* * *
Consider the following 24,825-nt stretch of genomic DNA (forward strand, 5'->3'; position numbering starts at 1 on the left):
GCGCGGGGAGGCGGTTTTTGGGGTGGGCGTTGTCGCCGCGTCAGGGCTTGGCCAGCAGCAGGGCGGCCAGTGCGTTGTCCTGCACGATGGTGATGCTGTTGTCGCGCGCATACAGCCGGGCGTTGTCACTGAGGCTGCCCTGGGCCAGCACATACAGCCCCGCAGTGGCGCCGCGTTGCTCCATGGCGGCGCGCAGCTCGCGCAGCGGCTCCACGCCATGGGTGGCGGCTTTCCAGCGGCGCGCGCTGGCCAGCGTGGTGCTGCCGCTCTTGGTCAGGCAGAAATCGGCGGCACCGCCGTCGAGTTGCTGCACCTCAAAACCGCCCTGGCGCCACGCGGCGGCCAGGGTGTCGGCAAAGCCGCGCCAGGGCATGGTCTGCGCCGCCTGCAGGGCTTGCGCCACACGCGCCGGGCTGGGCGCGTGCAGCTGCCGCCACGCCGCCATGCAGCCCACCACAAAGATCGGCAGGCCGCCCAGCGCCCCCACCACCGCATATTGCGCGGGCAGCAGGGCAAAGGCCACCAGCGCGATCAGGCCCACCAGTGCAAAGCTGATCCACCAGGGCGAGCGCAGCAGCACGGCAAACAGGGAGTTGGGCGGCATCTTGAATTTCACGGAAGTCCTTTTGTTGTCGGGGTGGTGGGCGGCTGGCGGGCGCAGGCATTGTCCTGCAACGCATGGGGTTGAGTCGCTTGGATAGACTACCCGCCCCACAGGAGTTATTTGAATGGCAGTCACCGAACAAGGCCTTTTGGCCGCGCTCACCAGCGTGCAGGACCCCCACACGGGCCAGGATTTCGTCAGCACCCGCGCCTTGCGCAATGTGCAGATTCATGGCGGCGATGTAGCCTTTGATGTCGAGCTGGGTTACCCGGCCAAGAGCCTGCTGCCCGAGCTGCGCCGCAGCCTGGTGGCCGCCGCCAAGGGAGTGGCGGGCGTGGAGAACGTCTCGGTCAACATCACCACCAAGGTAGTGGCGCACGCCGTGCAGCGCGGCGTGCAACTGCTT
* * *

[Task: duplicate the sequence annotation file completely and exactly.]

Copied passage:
Consider the following 24,825-nt stretch of genomic DNA (forward strand, 5'->3'; position numbering starts at 1 on the left):
GCGCGGGGAGGCGGTTTTTGGGGTGGGCGTTGTCGCCGCGTCAGGGCTTGGCCAGCAGCAGGGCGGCCAGTGCGTTGTCCTGCACGATGGTGATGCTGTTGTCGCGCGCATACAGCCGGGCGTTGTCACTGAGGCTGCCCTGGGCCAGCACATACAGCCCCGCAGTGGCGCCGCGTTGCTCCATGGCGGCGCGCAGCTCGCGCAGCGGCTCCACGCCATGGGTGGCGGCTTTCCAGCGGCGCGCGCTGGCCAGCGTGGTGCTGCCGCTCTTGGTCAGGCAGAAATCGGCGGCACCGCCGTCGAGTTGCTGCACCTCAAAACCGCCCTGGCGCCACGCGGCGGCCAGGGTGTCGGCAAAGCCGCGCCAGGGCATGGTCTGCGCCGCCTGCAGGGCTTGCGCCACACGCGCCGGGCTGGGCGCGTGCAGCTGCCGCCACGCCGCCATGCAGCCCACCACAAAGATCGGCAGGCCGCCCAGCGCCCCCACCACCGCATATTGCGCGGGCAGCAGGGCAAAGGCCACCAGCGCGATCAGGCCCACCAGTGCAAAGCTGATCCACCAGGGCGAGCGCAGCAGCACGGCAAACAGGGAGTTGGGCGGCATCTTGAATTTCACGGAAGTCCTTTTGTTGTCGGGGTGGTGGGCGGCTGGCGGGCGCAGGCATTGTCCTGCAACGCATGGGGTTGAGTCGCTTGGATAGACTACCCGCCCCACAGGAGTTATTTGAATGGCAGTCACCGAACAAGGCCTTTTGGCCGCGCTCACCAGCGTGCAGGACCCCCACACGGGCCAGGATTTCGTCAGCACCCGCGCCTTGCGCAATGTGCAGATTCATGGCGGCGATGTAGCCTTTGATGTCGAGCTGGGTTACCCGGCCAAGAGCCTGCTGCCCGAGCTGCGCCGCAGCCTGGTGGCCGCCGCCAAGGGAGTGGCGGGCGTGGAGAACGTCTCGGTCAACATCACCACCAAGGTAGTGGCGCACGCCGTGCAGCGCGGCGTGCAACTGCTT